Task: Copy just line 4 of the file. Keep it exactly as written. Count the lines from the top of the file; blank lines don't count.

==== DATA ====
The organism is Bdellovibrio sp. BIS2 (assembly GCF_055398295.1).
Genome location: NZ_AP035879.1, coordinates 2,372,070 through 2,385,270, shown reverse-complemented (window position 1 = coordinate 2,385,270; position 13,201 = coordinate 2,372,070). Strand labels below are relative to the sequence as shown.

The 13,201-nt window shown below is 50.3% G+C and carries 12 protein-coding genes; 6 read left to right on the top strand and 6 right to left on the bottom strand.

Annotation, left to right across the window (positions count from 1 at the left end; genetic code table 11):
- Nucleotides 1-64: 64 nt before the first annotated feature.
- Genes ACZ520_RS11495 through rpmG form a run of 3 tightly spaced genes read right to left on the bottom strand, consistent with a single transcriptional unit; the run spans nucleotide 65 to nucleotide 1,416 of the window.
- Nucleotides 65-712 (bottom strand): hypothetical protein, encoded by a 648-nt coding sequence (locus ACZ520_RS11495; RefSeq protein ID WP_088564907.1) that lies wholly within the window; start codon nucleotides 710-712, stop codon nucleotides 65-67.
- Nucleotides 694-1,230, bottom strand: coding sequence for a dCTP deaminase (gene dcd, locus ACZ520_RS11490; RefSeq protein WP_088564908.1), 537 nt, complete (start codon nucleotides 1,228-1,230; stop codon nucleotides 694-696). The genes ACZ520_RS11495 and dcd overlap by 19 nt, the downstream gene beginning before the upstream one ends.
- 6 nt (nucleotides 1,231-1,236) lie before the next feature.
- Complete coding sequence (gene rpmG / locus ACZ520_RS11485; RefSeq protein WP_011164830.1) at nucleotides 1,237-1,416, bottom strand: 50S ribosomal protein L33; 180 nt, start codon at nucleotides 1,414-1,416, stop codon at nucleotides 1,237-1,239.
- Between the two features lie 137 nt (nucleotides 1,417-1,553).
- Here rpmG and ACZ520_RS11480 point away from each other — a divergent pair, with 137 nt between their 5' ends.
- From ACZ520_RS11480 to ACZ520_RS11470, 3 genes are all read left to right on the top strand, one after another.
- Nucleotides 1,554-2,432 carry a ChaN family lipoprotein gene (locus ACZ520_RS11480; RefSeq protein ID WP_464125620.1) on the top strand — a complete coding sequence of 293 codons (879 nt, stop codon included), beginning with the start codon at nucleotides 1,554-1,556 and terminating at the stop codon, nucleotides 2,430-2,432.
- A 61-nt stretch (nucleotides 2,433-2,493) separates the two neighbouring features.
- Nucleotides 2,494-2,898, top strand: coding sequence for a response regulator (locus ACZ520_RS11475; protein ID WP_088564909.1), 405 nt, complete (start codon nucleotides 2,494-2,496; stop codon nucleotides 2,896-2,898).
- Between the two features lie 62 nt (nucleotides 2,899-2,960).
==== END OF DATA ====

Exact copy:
Annotation, left to right across the window (positions count from 1 at the left end; genetic code table 11):